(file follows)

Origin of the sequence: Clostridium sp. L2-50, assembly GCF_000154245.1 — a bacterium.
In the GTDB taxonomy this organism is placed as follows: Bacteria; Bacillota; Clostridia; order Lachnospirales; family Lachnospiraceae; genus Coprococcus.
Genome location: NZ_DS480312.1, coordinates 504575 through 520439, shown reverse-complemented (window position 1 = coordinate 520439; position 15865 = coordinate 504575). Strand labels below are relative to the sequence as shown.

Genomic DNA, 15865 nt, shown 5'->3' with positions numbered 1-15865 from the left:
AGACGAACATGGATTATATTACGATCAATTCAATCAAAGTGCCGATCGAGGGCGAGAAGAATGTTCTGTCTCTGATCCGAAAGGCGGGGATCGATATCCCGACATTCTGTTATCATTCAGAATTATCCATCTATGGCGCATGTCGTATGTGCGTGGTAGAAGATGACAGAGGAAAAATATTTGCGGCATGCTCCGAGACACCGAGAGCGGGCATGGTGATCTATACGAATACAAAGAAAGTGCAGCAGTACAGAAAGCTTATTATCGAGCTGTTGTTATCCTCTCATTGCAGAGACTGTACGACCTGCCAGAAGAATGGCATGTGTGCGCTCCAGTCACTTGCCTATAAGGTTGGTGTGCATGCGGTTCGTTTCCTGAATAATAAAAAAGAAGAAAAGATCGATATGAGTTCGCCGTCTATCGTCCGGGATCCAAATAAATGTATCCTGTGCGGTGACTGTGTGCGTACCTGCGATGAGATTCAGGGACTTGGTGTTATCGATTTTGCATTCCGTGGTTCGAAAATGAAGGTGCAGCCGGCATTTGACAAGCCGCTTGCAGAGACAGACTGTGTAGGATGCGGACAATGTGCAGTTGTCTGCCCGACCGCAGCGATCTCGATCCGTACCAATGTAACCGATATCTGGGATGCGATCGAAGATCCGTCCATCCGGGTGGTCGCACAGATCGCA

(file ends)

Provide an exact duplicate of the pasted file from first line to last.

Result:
Origin of the sequence: Clostridium sp. L2-50, assembly GCF_000154245.1 — a bacterium.
In the GTDB taxonomy this organism is placed as follows: Bacteria; Bacillota; Clostridia; order Lachnospirales; family Lachnospiraceae; genus Coprococcus.
Genome location: NZ_DS480312.1, coordinates 504575 through 520439, shown reverse-complemented (window position 1 = coordinate 520439; position 15865 = coordinate 504575). Strand labels below are relative to the sequence as shown.

Genomic DNA, 15865 nt, shown 5'->3' with positions numbered 1-15865 from the left:
AGACGAACATGGATTATATTACGATCAATTCAATCAAAGTGCCGATCGAGGGCGAGAAGAATGTTCTGTCTCTGATCCGAAAGGCGGGGATCGATATCCCGACATTCTGTTATCATTCAGAATTATCCATCTATGGCGCATGTCGTATGTGCGTGGTAGAAGATGACAGAGGAAAAATATTTGCGGCATGCTCCGAGACACCGAGAGCGGGCATGGTGATCTATACGAATACAAAGAAAGTGCAGCAGTACAGAAAGCTTATTATCGAGCTGTTGTTATCCTCTCATTGCAGAGACTGTACGACCTGCCAGAAGAATGGCATGTGTGCGCTCCAGTCACTTGCCTATAAGGTTGGTGTGCATGCGGTTCGTTTCCTGAATAATAAAAAAGAAGAAAAGATCGATATGAGTTCGCCGTCTATCGTCCGGGATCCAAATAAATGTATCCTGTGCGGTGACTGTGTGCGTACCTGCGATGAGATTCAGGGACTTGGTGTTATCGATTTTGCATTCCGTGGTTCGAAAATGAAGGTGCAGCCGGCATTTGACAAGCCGCTTGCAGAGACAGACTGTGTAGGATGCGGACAATGTGCAGTTGTCTGCCCGACCGCAGCGATCTCGATCCGTACCAATGTAACCGATATCTGGGATGCGATCGAAGATCCGTCCATCCGGGTGGTCGCACAGATCGCA